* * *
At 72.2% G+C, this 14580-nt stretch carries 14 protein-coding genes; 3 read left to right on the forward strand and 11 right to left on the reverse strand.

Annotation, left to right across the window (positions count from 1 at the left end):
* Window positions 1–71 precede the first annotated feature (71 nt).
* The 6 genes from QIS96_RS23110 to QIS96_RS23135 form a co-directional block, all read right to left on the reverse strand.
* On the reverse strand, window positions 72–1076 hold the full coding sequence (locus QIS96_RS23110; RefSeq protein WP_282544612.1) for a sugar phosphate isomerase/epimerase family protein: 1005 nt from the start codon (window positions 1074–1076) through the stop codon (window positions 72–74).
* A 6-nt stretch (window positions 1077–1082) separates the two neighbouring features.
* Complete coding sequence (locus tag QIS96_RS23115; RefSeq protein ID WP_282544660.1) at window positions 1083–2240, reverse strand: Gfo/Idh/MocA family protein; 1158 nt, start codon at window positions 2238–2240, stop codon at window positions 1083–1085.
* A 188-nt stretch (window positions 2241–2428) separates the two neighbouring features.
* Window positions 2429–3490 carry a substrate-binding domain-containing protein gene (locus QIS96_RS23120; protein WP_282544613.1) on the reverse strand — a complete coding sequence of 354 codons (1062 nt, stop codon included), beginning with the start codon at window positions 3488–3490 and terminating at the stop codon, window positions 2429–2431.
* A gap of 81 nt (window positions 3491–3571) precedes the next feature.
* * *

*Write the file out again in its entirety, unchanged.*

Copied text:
At 72.2% G+C, this 14580-nt stretch carries 14 protein-coding genes; 3 read left to right on the forward strand and 11 right to left on the reverse strand.

Annotation, left to right across the window (positions count from 1 at the left end):
* Window positions 1–71 precede the first annotated feature (71 nt).
* The 6 genes from QIS96_RS23110 to QIS96_RS23135 form a co-directional block, all read right to left on the reverse strand.
* On the reverse strand, window positions 72–1076 hold the full coding sequence (locus QIS96_RS23110; RefSeq protein WP_282544612.1) for a sugar phosphate isomerase/epimerase family protein: 1005 nt from the start codon (window positions 1074–1076) through the stop codon (window positions 72–74).
* A 6-nt stretch (window positions 1077–1082) separates the two neighbouring features.
* Complete coding sequence (locus tag QIS96_RS23115; RefSeq protein ID WP_282544660.1) at window positions 1083–2240, reverse strand: Gfo/Idh/MocA family protein; 1158 nt, start codon at window positions 2238–2240, stop codon at window positions 1083–1085.
* A 188-nt stretch (window positions 2241–2428) separates the two neighbouring features.
* Window positions 2429–3490 carry a substrate-binding domain-containing protein gene (locus QIS96_RS23120; protein WP_282544613.1) on the reverse strand — a complete coding sequence of 354 codons (1062 nt, stop codon included), beginning with the start codon at window positions 3488–3490 and terminating at the stop codon, window positions 2429–2431.
* A gap of 81 nt (window positions 3491–3571) precedes the next feature.